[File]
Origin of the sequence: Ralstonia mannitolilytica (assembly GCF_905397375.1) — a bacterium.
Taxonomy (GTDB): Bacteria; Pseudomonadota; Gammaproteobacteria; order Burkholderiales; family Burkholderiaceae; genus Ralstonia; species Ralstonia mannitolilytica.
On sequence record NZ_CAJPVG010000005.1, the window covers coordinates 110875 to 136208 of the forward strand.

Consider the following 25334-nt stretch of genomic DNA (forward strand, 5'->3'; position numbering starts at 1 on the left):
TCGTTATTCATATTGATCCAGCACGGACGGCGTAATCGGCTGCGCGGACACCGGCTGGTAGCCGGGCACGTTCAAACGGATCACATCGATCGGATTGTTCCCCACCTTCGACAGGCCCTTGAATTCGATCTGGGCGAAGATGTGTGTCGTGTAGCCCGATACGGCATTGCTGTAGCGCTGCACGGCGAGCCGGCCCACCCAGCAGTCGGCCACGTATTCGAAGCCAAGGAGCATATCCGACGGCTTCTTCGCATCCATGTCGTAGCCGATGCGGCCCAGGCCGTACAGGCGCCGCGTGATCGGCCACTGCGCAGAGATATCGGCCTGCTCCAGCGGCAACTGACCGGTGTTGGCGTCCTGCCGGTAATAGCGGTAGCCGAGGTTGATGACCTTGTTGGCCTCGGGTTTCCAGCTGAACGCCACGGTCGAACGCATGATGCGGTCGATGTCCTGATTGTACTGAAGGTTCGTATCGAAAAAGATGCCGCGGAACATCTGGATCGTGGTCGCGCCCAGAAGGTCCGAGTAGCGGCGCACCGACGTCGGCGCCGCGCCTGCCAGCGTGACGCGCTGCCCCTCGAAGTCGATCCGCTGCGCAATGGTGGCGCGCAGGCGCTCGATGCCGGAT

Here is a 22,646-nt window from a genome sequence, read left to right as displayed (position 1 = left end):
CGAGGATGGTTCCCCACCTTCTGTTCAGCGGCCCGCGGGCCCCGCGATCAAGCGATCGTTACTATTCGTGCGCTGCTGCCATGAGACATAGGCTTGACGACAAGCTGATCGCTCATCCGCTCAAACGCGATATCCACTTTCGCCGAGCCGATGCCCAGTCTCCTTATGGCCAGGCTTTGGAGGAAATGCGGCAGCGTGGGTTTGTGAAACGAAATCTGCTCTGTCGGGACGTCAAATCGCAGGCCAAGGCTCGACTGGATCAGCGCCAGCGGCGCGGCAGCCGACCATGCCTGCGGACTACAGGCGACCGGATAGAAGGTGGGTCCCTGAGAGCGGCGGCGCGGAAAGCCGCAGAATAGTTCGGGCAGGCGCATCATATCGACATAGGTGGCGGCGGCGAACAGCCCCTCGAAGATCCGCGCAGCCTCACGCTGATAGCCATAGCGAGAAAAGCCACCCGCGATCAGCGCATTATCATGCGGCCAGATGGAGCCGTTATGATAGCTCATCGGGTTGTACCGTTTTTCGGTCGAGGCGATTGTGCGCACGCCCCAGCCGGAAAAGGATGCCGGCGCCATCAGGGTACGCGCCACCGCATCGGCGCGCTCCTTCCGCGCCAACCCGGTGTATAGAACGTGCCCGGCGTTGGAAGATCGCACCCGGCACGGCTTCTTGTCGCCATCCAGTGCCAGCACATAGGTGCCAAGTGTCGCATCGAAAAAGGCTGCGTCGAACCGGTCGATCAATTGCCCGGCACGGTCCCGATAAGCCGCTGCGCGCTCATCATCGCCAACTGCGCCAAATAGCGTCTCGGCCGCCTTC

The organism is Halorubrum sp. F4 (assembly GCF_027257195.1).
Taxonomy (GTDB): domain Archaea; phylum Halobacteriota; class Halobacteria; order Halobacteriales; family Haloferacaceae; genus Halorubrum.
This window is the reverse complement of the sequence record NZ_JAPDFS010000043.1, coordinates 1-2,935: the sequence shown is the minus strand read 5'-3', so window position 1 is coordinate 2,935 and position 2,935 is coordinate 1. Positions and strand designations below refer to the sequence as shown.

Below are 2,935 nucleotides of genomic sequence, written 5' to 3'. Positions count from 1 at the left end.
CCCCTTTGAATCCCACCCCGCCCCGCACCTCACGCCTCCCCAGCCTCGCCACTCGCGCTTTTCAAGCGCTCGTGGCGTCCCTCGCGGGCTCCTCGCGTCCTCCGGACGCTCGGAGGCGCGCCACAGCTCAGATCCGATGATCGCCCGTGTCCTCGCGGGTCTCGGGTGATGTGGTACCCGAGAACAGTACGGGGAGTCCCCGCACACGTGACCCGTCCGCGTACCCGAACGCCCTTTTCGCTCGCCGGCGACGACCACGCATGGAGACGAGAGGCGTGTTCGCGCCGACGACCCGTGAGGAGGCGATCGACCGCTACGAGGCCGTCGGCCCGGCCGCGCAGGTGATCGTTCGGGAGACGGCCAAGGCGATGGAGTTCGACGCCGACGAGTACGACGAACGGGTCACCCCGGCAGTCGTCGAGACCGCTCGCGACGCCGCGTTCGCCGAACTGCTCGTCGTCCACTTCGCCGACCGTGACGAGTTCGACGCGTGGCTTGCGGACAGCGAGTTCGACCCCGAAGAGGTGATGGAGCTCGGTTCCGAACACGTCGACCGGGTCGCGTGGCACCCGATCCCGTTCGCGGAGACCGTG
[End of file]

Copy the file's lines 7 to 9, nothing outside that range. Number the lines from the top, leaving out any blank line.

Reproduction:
CGAGGATGGTTCCCCACCTTCTGTTCAGCGGCCCGCGGGCCCCGCGATCAAGCGATCGTTACTATTCGTGCGCTGCTGCCATGAGACATAGGCTTGACGACAAGCTGATCGCTCATCCGCTCAAACGCGATATCCACTTTCGCCGAGCCGATGCCCAGTCTCCTTATGGCCAGGCTTTGGAGGAAATGCGGCAGCGTGGGTTTGTGAAACGAAATCTGCTCTGTCGGGACGTCAAATCGCAGGCCAAGGCTCGACTGGATCAGCGCCAGCGGCGCGGCAGCCGACCATGCCTGCGGACTACAGGCGACCGGATAGAAGGTGGGTCCCTGAGAGCGGCGGCGCGGAAAGCCGCAGAATAGTTCGGGCAGGCGCATCATATCGACATAGGTGGCGGCGGCGAACAGCCCCTCGAAGATCCGCGCAGCCTCACGCTGATAGCCATAGCGAGAAAAGCCACCCGCGATCAGCGCATTATCATGCGGCCAGATGGAGCCGTTATGATAGCTCATCGGGTTGTACCGTTTTTCGGTCGAGGCGATTGTGCGCACGCCCCAGCCGGAAAAGGATGCCGGCGCCATCAGGGTACGCGCCACCGCATCGGCGCGCTCCTTCCGCGCCAACCCGGTGTATAGAACGTGCCCGGCGTTGGAAGATCGCACCCGGCACGGCTTCTTGTCGCCATCCAGTGCCAGCACATAGGTGCCAAGTGTCGCATCGAAAAAGGCTGCGTCGAACCGGTCGATCAATTGCCCGGCACGGTCCCGATAAGCCGCTGCGCGCTCATCATCGCCAACTGCGCCAAATAGCGTCTCGGCCGCCTTC

The organism is Halorubrum sp. F4 (assembly GCF_027257195.1).
Taxonomy (GTDB): domain Archaea; phylum Halobacteriota; class Halobacteria; order Halobacteriales; family Haloferacaceae; genus Halorubrum.